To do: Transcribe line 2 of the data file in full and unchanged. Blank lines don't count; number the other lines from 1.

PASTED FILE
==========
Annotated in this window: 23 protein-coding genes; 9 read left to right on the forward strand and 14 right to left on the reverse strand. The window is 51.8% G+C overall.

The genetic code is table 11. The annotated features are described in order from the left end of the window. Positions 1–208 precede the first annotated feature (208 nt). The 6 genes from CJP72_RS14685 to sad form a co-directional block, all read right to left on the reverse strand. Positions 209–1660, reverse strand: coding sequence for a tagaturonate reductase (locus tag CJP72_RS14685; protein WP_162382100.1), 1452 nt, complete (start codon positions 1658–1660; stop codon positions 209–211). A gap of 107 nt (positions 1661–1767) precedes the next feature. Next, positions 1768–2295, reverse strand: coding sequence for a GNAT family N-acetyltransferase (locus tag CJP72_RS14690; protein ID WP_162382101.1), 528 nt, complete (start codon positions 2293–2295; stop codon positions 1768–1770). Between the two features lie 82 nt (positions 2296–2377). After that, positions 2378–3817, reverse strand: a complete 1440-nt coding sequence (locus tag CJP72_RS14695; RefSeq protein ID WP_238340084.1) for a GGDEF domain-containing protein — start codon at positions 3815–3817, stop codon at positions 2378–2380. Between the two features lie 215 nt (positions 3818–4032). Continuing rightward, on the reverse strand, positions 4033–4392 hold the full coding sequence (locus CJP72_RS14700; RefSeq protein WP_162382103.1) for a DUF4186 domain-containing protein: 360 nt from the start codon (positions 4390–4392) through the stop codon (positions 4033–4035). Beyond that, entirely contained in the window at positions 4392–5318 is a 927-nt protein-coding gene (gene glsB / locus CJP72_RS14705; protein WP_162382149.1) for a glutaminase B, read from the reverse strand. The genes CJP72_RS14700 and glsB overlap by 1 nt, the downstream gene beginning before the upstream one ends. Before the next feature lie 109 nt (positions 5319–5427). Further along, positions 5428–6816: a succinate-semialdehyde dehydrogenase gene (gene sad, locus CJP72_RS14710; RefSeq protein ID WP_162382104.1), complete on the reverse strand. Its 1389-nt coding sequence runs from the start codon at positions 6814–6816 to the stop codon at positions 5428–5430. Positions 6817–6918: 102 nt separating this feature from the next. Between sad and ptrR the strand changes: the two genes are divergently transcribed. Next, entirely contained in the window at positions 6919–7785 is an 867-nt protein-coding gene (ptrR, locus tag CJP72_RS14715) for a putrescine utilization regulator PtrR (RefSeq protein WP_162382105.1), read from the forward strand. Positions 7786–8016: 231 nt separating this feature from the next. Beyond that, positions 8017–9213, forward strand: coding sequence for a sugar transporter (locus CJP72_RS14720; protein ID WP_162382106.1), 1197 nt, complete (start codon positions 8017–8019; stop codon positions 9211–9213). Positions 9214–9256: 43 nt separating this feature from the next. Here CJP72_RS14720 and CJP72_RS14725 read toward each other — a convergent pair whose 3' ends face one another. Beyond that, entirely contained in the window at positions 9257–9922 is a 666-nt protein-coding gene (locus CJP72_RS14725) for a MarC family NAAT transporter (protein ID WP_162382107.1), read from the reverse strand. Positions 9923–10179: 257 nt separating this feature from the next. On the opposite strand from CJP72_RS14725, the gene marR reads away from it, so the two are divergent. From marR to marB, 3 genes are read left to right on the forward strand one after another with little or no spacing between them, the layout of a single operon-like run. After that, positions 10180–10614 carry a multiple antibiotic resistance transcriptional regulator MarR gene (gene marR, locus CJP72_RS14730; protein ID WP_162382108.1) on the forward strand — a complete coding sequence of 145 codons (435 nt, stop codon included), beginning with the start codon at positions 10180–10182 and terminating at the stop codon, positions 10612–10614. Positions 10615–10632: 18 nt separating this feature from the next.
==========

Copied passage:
The genetic code is table 11. The annotated features are described in order from the left end of the window. Positions 1–208 precede the first annotated feature (208 nt). The 6 genes from CJP72_RS14685 to sad form a co-directional block, all read right to left on the reverse strand. Positions 209–1660, reverse strand: coding sequence for a tagaturonate reductase (locus tag CJP72_RS14685; protein WP_162382100.1), 1452 nt, complete (start codon positions 1658–1660; stop codon positions 209–211). A gap of 107 nt (positions 1661–1767) precedes the next feature. Next, positions 1768–2295, reverse strand: coding sequence for a GNAT family N-acetyltransferase (locus tag CJP72_RS14690; protein ID WP_162382101.1), 528 nt, complete (start codon positions 2293–2295; stop codon positions 1768–1770). Between the two features lie 82 nt (positions 2296–2377). After that, positions 2378–3817, reverse strand: a complete 1440-nt coding sequence (locus tag CJP72_RS14695; RefSeq protein ID WP_238340084.1) for a GGDEF domain-containing protein — start codon at positions 3815–3817, stop codon at positions 2378–2380. Between the two features lie 215 nt (positions 3818–4032). Continuing rightward, on the reverse strand, positions 4033–4392 hold the full coding sequence (locus CJP72_RS14700; RefSeq protein WP_162382103.1) for a DUF4186 domain-containing protein: 360 nt from the start codon (positions 4390–4392) through the stop codon (positions 4033–4035). Beyond that, entirely contained in the window at positions 4392–5318 is a 927-nt protein-coding gene (gene glsB / locus CJP72_RS14705; protein WP_162382149.1) for a glutaminase B, read from the reverse strand. The genes CJP72_RS14700 and glsB overlap by 1 nt, the downstream gene beginning before the upstream one ends. Before the next feature lie 109 nt (positions 5319–5427). Further along, positions 5428–6816: a succinate-semialdehyde dehydrogenase gene (gene sad, locus CJP72_RS14710; RefSeq protein ID WP_162382104.1), complete on the reverse strand. Its 1389-nt coding sequence runs from the start codon at positions 6814–6816 to the stop codon at positions 5428–5430. Positions 6817–6918: 102 nt separating this feature from the next. Between sad and ptrR the strand changes: the two genes are divergently transcribed. Next, entirely contained in the window at positions 6919–7785 is an 867-nt protein-coding gene (ptrR, locus tag CJP72_RS14715) for a putrescine utilization regulator PtrR (RefSeq protein WP_162382105.1), read from the forward strand. Positions 7786–8016: 231 nt separating this feature from the next. Beyond that, positions 8017–9213, forward strand: coding sequence for a sugar transporter (locus CJP72_RS14720; protein ID WP_162382106.1), 1197 nt, complete (start codon positions 8017–8019; stop codon positions 9211–9213). Positions 9214–9256: 43 nt separating this feature from the next. Here CJP72_RS14720 and CJP72_RS14725 read toward each other — a convergent pair whose 3' ends face one another. Beyond that, entirely contained in the window at positions 9257–9922 is a 666-nt protein-coding gene (locus CJP72_RS14725) for a MarC family NAAT transporter (protein ID WP_162382107.1), read from the reverse strand. Positions 9923–10179: 257 nt separating this feature from the next. On the opposite strand from CJP72_RS14725, the gene marR reads away from it, so the two are divergent. From marR to marB, 3 genes are read left to right on the forward strand one after another with little or no spacing between them, the layout of a single operon-like run. After that, positions 10180–10614 carry a multiple antibiotic resistance transcriptional regulator MarR gene (gene marR, locus CJP72_RS14730; protein ID WP_162382108.1) on the forward strand — a complete coding sequence of 145 codons (435 nt, stop codon included), beginning with the start codon at positions 10180–10182 and terminating at the stop codon, positions 10612–10614. Positions 10615–10632: 18 nt separating this feature from the next.